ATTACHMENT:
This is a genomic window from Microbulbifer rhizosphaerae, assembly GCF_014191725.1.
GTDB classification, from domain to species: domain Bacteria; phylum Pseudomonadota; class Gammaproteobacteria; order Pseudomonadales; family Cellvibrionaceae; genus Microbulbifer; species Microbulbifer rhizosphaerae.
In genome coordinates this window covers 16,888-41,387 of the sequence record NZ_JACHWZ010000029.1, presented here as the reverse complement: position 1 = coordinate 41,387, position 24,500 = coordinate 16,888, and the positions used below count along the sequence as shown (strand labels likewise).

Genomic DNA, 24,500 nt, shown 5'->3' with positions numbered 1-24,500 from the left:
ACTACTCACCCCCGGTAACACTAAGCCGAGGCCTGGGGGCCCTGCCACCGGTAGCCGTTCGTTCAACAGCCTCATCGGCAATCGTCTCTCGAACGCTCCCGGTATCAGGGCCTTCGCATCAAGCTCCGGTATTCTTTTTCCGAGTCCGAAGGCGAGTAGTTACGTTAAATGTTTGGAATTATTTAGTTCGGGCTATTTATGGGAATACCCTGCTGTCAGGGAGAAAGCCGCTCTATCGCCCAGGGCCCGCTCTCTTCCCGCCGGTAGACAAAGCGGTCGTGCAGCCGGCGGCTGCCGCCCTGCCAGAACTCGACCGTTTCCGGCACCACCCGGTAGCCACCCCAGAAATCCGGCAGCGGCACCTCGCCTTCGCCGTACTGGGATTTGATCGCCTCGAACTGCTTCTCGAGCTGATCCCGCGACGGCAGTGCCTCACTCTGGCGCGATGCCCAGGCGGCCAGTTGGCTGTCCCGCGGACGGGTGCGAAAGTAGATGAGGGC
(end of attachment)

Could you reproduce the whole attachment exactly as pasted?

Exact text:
This is a genomic window from Microbulbifer rhizosphaerae, assembly GCF_014191725.1.
GTDB classification, from domain to species: domain Bacteria; phylum Pseudomonadota; class Gammaproteobacteria; order Pseudomonadales; family Cellvibrionaceae; genus Microbulbifer; species Microbulbifer rhizosphaerae.
In genome coordinates this window covers 16,888-41,387 of the sequence record NZ_JACHWZ010000029.1, presented here as the reverse complement: position 1 = coordinate 41,387, position 24,500 = coordinate 16,888, and the positions used below count along the sequence as shown (strand labels likewise).

Genomic DNA, 24,500 nt, shown 5'->3' with positions numbered 1-24,500 from the left:
ACTACTCACCCCCGGTAACACTAAGCCGAGGCCTGGGGGCCCTGCCACCGGTAGCCGTTCGTTCAACAGCCTCATCGGCAATCGTCTCTCGAACGCTCCCGGTATCAGGGCCTTCGCATCAAGCTCCGGTATTCTTTTTCCGAGTCCGAAGGCGAGTAGTTACGTTAAATGTTTGGAATTATTTAGTTCGGGCTATTTATGGGAATACCCTGCTGTCAGGGAGAAAGCCGCTCTATCGCCCAGGGCCCGCTCTCTTCCCGCCGGTAGACAAAGCGGTCGTGCAGCCGGCGGCTGCCGCCCTGCCAGAACTCGACCGTTTCCGGCACCACCCGGTAGCCACCCCAGAAATCCGGCAGCGGCACCTCGCCTTCGCCGTACTGGGATTTGATCGCCTCGAACTGCTTCTCGAGCTGATCCCGCGACGGCAGTGCCTCACTCTGGCGCGATGCCCAGGCGGCCAGTTGGCTGTCCCGCGGACGGGTGCGAAAGTAGATGAGGGC